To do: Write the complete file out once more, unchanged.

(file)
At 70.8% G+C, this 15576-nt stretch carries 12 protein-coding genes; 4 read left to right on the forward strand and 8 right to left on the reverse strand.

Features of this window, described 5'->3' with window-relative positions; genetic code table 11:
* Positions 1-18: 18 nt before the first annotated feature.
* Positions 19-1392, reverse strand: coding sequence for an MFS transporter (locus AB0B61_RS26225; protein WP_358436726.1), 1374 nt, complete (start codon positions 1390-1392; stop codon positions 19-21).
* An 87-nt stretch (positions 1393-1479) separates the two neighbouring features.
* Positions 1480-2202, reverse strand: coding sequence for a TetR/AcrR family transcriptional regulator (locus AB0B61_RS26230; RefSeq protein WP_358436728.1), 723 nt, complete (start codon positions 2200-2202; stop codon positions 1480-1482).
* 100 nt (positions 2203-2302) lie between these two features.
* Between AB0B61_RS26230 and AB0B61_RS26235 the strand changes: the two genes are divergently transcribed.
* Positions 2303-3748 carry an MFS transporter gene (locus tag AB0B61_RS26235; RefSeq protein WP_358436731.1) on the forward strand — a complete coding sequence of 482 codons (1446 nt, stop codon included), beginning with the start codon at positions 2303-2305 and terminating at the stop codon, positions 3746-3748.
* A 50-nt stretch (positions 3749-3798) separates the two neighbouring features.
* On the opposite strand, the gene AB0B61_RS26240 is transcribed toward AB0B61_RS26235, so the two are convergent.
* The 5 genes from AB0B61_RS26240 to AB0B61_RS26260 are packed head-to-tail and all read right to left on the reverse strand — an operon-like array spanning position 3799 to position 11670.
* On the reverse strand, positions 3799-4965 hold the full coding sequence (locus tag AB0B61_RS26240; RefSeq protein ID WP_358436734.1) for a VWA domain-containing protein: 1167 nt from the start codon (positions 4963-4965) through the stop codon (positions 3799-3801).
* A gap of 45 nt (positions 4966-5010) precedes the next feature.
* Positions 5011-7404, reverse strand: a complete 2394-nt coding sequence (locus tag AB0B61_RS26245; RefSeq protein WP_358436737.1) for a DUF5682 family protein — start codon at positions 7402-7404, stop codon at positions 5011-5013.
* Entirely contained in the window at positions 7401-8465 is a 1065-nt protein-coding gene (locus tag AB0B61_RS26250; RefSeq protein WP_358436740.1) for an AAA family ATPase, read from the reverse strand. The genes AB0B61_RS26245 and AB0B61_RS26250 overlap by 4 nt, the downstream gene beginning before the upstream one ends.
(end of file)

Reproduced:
At 70.8% G+C, this 15576-nt stretch carries 12 protein-coding genes; 4 read left to right on the forward strand and 8 right to left on the reverse strand.

Features of this window, described 5'->3' with window-relative positions; genetic code table 11:
* Positions 1-18: 18 nt before the first annotated feature.
* Positions 19-1392, reverse strand: coding sequence for an MFS transporter (locus AB0B61_RS26225; protein WP_358436726.1), 1374 nt, complete (start codon positions 1390-1392; stop codon positions 19-21).
* An 87-nt stretch (positions 1393-1479) separates the two neighbouring features.
* Positions 1480-2202, reverse strand: coding sequence for a TetR/AcrR family transcriptional regulator (locus AB0B61_RS26230; RefSeq protein WP_358436728.1), 723 nt, complete (start codon positions 2200-2202; stop codon positions 1480-1482).
* 100 nt (positions 2203-2302) lie between these two features.
* Between AB0B61_RS26230 and AB0B61_RS26235 the strand changes: the two genes are divergently transcribed.
* Positions 2303-3748 carry an MFS transporter gene (locus tag AB0B61_RS26235; RefSeq protein WP_358436731.1) on the forward strand — a complete coding sequence of 482 codons (1446 nt, stop codon included), beginning with the start codon at positions 2303-2305 and terminating at the stop codon, positions 3746-3748.
* A 50-nt stretch (positions 3749-3798) separates the two neighbouring features.
* On the opposite strand, the gene AB0B61_RS26240 is transcribed toward AB0B61_RS26235, so the two are convergent.
* The 5 genes from AB0B61_RS26240 to AB0B61_RS26260 are packed head-to-tail and all read right to left on the reverse strand — an operon-like array spanning position 3799 to position 11670.
* On the reverse strand, positions 3799-4965 hold the full coding sequence (locus tag AB0B61_RS26240; RefSeq protein ID WP_358436734.1) for a VWA domain-containing protein: 1167 nt from the start codon (positions 4963-4965) through the stop codon (positions 3799-3801).
* A gap of 45 nt (positions 4966-5010) precedes the next feature.
* Positions 5011-7404, reverse strand: a complete 2394-nt coding sequence (locus tag AB0B61_RS26245; RefSeq protein WP_358436737.1) for a DUF5682 family protein — start codon at positions 7402-7404, stop codon at positions 5011-5013.
* Entirely contained in the window at positions 7401-8465 is a 1065-nt protein-coding gene (locus tag AB0B61_RS26250; RefSeq protein WP_358436740.1) for an AAA family ATPase, read from the reverse strand. The genes AB0B61_RS26245 and AB0B61_RS26250 overlap by 4 nt, the downstream gene beginning before the upstream one ends.